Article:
Anytime I have a particular ingredient that I’m looking to use I have a few cookbooks that I immediately pull off the (overloaded) shelf for recipe inspiration. Lucid Food, The Modern Vegetarian, Vegetable Literacy, and of course, Nigel Slater’s Tender and Ripe are on that list, since they’re all books that use fresh produce as the star of their recipes. For a project like this, the Slater books in particular are a gold mine of inspiration – first of all, they’re organized by ingredient, making it pretty easy to flip through ways of using up strawberries or onions. Secondly, they’re gorgeous, with enticing photographs, whimsical writing, and homey recipes that make you want to run to the kitchen.
It shouldn’t come as a surprise, then, that Ripe was the first place I turned when putting together my list of recipes for rhubarb week. Slater has eight rhubarb recipes included in the book, and seems to favor the pairings of rhubarb and cinnamon (like the cocktail I made yesterday! And kept drinking tonight…) and rhubarb and cream. I made his rhubarb and cinnamon polenta cake a little over a year ago, so this time I decided to go for the rhubarb and cream pairing, making this rhubarb custard fool with rhubarb syrup.
A fruit fool is an English dessert made by folding cooked fruit into a light custard or whipped cream. This particular fool recipe uses both custard and whipped cream, and is very light on the sugar, using only 3 TBS for 6 servings. It makes for a very different rhubarb eating experience – rather than the tangy sweet-tart flavor I’ve come to expect from rhubarb desserts, this simple dessert really focuses your palate on the mild taste and thick texture of the cream, and the bright sourness of the softened rhubarb. It’s a very restrained and elegant dessert. That being said, you fully have my permission to double the amount of sugar used in both the custard and the fruit if you have a sweet tooth as bad as mine (or if you’re just not feeling restrained). Since this made a big batch, I froze the leftovers to see how it translates into a semifreddo – I’ll let you know how that comes out, too.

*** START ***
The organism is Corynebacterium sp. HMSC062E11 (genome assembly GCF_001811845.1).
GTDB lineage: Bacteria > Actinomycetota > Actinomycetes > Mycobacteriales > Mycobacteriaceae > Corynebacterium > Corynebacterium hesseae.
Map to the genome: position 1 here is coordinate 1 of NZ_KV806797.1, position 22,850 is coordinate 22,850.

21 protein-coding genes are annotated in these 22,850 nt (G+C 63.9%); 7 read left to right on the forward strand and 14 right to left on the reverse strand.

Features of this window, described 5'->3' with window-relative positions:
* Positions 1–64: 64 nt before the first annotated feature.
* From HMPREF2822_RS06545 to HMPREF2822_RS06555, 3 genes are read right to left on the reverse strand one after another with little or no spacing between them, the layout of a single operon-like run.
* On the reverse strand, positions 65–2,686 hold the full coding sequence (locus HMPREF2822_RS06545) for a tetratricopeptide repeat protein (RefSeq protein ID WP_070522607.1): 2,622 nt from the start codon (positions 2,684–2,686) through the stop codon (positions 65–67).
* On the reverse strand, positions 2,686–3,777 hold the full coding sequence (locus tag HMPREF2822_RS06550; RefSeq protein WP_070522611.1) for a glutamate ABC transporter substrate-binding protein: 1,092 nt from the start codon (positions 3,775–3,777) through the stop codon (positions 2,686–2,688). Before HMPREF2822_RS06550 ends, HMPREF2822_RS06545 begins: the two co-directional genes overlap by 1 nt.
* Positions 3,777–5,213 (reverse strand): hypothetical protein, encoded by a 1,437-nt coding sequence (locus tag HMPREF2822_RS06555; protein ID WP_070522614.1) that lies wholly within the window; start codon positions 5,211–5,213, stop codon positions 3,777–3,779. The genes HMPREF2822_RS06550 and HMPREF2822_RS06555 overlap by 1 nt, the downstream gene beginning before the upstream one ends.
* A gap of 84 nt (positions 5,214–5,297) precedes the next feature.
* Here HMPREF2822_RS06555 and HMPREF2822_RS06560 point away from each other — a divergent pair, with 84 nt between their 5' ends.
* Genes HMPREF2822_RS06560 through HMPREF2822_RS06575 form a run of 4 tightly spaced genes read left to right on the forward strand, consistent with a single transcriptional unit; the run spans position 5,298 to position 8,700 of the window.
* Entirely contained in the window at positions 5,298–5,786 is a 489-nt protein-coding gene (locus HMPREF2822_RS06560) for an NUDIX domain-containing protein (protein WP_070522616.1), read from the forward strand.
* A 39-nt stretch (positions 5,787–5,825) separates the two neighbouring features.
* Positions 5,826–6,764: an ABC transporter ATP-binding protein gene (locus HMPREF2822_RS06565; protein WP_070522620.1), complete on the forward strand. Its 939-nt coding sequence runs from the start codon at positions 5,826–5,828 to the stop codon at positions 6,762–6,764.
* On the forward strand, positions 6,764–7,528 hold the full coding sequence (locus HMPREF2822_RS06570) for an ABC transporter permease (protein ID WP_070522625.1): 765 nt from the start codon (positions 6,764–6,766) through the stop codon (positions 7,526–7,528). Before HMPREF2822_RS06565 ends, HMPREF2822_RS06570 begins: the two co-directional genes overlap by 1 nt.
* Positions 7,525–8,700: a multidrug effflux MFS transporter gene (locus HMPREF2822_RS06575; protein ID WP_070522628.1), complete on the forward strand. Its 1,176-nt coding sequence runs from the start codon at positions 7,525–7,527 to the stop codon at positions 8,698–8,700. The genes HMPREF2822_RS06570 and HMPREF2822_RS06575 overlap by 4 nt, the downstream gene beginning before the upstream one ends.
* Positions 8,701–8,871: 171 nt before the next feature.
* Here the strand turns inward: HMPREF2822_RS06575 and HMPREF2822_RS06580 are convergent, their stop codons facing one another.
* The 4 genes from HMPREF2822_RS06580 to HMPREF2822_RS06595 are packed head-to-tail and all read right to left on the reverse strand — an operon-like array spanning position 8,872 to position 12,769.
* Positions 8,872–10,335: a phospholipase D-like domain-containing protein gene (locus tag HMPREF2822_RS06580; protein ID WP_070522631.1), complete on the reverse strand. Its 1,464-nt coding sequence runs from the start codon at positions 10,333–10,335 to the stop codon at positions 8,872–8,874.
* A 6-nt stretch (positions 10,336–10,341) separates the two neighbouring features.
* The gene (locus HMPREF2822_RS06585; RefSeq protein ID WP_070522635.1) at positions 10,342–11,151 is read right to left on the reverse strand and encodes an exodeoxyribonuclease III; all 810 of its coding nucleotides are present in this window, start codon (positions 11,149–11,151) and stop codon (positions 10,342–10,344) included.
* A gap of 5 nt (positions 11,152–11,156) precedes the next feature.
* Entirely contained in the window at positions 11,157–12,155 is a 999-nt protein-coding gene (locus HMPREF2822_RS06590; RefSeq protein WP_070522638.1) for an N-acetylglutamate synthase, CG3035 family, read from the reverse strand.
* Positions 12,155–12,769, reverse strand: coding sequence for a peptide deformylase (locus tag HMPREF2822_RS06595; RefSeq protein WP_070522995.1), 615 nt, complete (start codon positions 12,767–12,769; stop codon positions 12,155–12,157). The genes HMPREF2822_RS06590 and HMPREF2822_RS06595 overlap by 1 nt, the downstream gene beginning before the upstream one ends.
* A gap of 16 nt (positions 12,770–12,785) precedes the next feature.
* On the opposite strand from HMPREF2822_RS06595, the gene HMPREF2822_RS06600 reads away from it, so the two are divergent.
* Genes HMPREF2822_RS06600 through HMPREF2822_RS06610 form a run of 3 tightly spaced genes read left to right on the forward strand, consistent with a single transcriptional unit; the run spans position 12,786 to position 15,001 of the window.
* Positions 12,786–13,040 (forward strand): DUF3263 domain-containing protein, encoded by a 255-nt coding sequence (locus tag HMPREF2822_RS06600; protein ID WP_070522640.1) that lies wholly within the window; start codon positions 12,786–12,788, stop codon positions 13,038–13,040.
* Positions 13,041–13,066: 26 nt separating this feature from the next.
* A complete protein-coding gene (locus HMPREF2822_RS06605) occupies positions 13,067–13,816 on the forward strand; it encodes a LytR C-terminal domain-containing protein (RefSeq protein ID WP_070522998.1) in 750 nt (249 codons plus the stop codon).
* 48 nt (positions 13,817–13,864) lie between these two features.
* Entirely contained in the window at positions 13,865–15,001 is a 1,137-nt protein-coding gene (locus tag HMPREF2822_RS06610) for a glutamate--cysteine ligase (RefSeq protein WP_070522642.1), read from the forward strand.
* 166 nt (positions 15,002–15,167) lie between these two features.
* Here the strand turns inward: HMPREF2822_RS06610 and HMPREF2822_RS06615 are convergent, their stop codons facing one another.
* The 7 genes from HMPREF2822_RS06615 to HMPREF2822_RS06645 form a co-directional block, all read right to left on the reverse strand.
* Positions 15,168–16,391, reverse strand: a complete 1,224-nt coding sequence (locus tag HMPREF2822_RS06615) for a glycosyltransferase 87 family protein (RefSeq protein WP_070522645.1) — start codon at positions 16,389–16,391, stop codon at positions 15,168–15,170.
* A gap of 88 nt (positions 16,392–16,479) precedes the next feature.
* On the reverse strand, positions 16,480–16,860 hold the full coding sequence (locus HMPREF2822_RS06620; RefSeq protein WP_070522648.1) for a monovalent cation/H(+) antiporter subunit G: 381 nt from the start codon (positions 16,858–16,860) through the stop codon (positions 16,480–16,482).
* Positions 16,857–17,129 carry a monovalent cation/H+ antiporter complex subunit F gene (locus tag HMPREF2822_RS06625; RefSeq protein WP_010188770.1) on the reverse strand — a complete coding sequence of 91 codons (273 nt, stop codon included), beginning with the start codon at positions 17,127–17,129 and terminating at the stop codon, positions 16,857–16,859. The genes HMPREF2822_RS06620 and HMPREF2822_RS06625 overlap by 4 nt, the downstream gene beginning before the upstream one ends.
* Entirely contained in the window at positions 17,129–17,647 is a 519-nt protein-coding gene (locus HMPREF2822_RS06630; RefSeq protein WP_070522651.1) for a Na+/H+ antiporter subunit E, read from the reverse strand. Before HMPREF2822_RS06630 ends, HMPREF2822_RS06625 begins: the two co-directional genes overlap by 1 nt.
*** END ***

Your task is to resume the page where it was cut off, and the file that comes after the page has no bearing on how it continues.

Rhubarb Week Part One: Rhubarb-Prosecco Spritzer
Rhubarb Week Part Three: Recipe Round-Up from Around the Blogs
Rhubarb Week Part Four: Persian Rhubarb and Beef with Rice
Rhubarb Week Part Five: Rhubarb-Ginger Bars
Rhubarb Custard Fool
Recipe adapted slightly from Ripe. Serves 4-6.
Note: As written, this recipe is not very sweet. If you like sweeter desserts, increase the amount of sugar used in the custard to 2 TBS and use 4 TBS of sugar and 4 TBS of water in the rhubarb.
- 2 c. heavy cream, divided
- 2 egg yolks
- 3 TBS sugar, divided
- 1/2 tsp vanilla extract
- 14 oz. fresh rhubarb, leaves removed
- 3 TBS water
- Make the custard: heat 1 cup of the heavy cream in a small saucepan over medium-low heat, stirring frequently, until it has just begun to simmer. Immediately remove from the heat. In a small, heatproof bowl, vigorously whisk together the egg yolks and 1 TBS of the sugar, until yolks are pale yellow. Pour the hot cream into the egg mixture in a thin stream, whisking the eggs vigorously as you do so to temper the eggs. Pour the custard back into the saucepan and return to medium-low heat. Cook, stirring constantly, until custard is thick enough to coat the back of a spoon. Remove from heat, strain through a fine mesh sieve into a clean bowl, and stir in vanilla. Cover tightly with plastic wrap and refrigerate for at least one hour.
- Wash the rhubarb and slice into 1-inch lengths. Add the rhubarb, the water, and the remaining 2 TBS sugar to a medium saucepan and bring to a boil. Immediately turn down the heat and simmer the rhubarb gently until it is soft but not collapsing, about 4-6 minutes. Gently remove the rhubarb from the pan with a slotted spoon and place in a small bowl. Pour the leftover syrup into a separate small dish. Refrigerate both the fruit and the syrup until cool.
- About half an hour before serving, whip the remaining 1 cup heavy cream until soft folds form. Fold in the chilled custard and the fruit. Spoon into glasses and refrigerate for 20-30 minutes. Serve with a drizzle of the rhubarb syrup.